According to the Frankfurt Book Fair white paper, the most exciting challenge for book publishers active in the Indian market may come from its digital development – this refers not necessarily to digital books, but much more broadly to eCommerce and purchases made with mobile phones. This must explain why Amazon is so active in India. The biggest category on, which started as an online bookstore, but soon diversified, is literature and fiction. This can be attributed to high-profile releases that Indian readers are picking up.

It faces competition from Flipkart, which has 45% share of the online retail trade. The question is whether or not the emerging opportunities can be used for selling books. This remains uncertain, as is best illustrated by the decision of Flipkart to drop bookselling altogether and hand its eBook business to Kobo Rakuten.

According to publishing industry sources, there is a growth in first-generation readers who may not have grown up reading but have taken to recent Indian authors, such as Chetan Bhagat and Amish, among others. Even names like Ravinder Singh and Durjoy Datta are yielding big numbers compared to imported authors like John Grisham. Last year alone, two of Penguin Random House titles, by Twinkle Khanna and Devdutt Pattanaik, both have sold lakh copies each.


Another interesting trend is that the younger generation is looking for books online. The recent trend is authors creating ‘pages’ of their titles on social networking sites like Facebook, and tweeting and talking about their books and writings at every given platform and opportunity, which is so very crucial. This kind of author participation in marketing their titles has enhanced opportunities that go a long way in helping a book gain in numbers.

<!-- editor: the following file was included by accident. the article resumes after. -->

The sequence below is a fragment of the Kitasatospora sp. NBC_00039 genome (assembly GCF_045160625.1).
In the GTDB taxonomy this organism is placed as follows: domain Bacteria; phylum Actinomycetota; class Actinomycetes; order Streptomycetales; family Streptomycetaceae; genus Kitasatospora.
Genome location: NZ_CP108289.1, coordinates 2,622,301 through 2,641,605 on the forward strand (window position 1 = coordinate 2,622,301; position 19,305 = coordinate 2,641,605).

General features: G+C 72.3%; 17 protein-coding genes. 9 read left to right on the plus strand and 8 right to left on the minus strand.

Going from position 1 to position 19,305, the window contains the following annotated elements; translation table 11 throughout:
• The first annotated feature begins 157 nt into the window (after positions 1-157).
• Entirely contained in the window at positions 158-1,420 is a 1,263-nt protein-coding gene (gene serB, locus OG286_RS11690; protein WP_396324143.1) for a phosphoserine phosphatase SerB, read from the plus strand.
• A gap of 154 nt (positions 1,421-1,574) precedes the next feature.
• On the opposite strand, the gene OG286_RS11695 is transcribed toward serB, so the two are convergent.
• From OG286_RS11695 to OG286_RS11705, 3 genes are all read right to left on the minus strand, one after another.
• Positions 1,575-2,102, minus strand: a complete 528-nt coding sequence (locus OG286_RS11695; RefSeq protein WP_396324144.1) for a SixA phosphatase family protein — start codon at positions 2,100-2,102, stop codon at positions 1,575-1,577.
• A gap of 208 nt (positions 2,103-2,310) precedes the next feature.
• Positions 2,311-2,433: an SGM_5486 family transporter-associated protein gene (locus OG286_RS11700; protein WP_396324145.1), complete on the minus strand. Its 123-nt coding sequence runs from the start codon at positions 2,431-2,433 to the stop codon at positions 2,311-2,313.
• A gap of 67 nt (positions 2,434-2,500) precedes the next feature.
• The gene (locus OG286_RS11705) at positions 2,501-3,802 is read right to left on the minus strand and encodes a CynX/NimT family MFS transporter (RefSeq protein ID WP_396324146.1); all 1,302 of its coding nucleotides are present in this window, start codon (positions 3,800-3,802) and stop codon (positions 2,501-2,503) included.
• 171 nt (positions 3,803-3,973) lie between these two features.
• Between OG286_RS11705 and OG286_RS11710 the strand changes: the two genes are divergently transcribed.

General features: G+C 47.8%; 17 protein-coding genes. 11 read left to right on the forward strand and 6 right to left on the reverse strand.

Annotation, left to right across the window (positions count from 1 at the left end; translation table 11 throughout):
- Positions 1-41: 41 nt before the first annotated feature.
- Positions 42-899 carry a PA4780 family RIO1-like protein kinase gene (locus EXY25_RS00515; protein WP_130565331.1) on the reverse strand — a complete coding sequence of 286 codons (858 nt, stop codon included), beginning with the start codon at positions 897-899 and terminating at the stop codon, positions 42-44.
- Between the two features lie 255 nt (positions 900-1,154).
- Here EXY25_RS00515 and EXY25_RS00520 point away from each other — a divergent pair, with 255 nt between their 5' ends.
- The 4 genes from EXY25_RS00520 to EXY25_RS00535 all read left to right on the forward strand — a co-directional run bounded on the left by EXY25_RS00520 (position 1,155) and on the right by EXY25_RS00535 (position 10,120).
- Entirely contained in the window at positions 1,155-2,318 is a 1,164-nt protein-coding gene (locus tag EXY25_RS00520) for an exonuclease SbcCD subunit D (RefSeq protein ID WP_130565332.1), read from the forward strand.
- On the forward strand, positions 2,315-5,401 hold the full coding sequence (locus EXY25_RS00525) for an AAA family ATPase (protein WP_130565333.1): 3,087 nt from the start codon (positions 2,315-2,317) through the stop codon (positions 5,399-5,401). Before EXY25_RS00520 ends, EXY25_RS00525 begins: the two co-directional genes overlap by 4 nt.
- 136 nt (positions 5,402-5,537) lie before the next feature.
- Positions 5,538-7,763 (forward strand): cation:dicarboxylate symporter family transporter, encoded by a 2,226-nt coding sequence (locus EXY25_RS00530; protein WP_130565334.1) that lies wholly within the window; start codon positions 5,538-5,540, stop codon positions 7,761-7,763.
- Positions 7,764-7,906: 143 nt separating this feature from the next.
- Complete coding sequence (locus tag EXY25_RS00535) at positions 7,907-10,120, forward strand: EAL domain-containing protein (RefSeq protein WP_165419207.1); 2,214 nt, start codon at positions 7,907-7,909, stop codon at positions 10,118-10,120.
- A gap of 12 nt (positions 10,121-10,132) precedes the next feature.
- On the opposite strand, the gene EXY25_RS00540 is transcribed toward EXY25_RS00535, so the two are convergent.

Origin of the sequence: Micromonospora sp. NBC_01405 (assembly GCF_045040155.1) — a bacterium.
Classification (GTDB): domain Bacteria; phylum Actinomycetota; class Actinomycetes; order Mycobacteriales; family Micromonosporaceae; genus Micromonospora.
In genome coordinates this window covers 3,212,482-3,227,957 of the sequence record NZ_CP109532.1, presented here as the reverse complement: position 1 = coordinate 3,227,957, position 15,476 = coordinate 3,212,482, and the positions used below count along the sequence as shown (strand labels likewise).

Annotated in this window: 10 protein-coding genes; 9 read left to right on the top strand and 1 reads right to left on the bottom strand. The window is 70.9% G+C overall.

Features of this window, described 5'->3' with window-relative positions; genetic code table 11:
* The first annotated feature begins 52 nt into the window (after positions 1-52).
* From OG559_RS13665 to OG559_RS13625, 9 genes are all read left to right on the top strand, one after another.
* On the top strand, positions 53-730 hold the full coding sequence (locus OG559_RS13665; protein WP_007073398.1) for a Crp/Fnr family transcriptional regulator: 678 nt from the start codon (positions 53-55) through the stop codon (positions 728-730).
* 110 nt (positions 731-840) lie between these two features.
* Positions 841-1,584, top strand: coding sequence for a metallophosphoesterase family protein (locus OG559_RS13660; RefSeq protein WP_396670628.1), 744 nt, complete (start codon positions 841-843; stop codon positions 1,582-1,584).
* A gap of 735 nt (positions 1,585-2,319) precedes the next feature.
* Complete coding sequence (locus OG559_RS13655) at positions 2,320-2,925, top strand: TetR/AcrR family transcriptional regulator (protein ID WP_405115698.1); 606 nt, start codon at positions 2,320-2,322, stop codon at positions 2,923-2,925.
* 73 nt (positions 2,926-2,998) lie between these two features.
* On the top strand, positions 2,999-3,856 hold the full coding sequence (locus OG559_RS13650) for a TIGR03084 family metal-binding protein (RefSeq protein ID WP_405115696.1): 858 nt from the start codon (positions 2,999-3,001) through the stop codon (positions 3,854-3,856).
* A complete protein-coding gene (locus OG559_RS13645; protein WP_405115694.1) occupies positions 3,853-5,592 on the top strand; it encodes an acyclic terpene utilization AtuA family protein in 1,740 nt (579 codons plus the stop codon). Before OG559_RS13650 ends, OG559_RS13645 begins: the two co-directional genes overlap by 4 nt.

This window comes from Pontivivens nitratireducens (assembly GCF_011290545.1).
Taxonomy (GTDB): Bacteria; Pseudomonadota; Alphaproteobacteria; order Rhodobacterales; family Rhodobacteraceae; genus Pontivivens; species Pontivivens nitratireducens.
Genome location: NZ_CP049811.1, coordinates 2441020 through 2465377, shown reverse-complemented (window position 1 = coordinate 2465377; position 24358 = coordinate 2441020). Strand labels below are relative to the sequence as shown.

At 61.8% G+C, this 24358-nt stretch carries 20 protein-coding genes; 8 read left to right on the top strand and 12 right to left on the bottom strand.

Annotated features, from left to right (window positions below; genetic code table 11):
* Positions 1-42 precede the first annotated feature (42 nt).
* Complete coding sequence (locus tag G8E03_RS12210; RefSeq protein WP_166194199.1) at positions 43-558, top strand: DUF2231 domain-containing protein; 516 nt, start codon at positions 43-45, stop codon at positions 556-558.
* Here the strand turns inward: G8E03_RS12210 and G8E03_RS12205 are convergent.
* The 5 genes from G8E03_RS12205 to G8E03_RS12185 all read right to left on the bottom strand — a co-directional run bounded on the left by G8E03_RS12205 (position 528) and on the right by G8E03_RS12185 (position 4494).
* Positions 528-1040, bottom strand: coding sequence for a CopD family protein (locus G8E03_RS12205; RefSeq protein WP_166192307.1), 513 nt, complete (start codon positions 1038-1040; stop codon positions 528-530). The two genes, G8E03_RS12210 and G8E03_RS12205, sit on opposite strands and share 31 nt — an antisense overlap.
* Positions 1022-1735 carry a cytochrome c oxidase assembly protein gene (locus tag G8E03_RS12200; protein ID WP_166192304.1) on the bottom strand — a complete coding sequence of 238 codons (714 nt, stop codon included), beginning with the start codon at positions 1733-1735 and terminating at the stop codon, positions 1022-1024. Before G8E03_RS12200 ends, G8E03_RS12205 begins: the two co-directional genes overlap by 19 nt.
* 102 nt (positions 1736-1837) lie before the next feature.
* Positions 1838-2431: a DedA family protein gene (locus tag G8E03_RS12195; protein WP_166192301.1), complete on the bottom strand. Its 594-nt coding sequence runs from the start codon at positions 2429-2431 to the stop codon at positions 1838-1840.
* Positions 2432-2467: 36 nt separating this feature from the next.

Paperbacks, school, college and other educational guide books besides regional language dictionaries are big segments of the publishing industry. In northern India, Hind Pocket Books established by DN Malhotra in late 1950s has done wonders in the paperback segment. In the south, Dominic Chacko set up DC Books 40 years ago. DC Books’ contribution in Malayalam is worth mentioning. The brand grew and flourished in the lifetime of Chacko and he was very successful in publishing works of the best talents in Malayalam. DC has sold 2.5 million copies of its Malayalam-English dictionary.

Hind Pocket Books, in a way, developed the paperback market in India for Hindi and other regional language books in late 1950s and 1960s. With the help and cooperation of some like-minded Delhi-based publishers, Malhotra brought the publishing trade from Bombay to Delhi, shifting the focus away from importers of foreign books to domestic/ local publishers. Hind Pocket Books was also instrumental in setting up the first voluntary all-India body of publishers, the Federation of Publishers and Booksellers of India, and Malhotra served as its president during 1967-69 and was later president emeritus, Federation of Indian Publishers.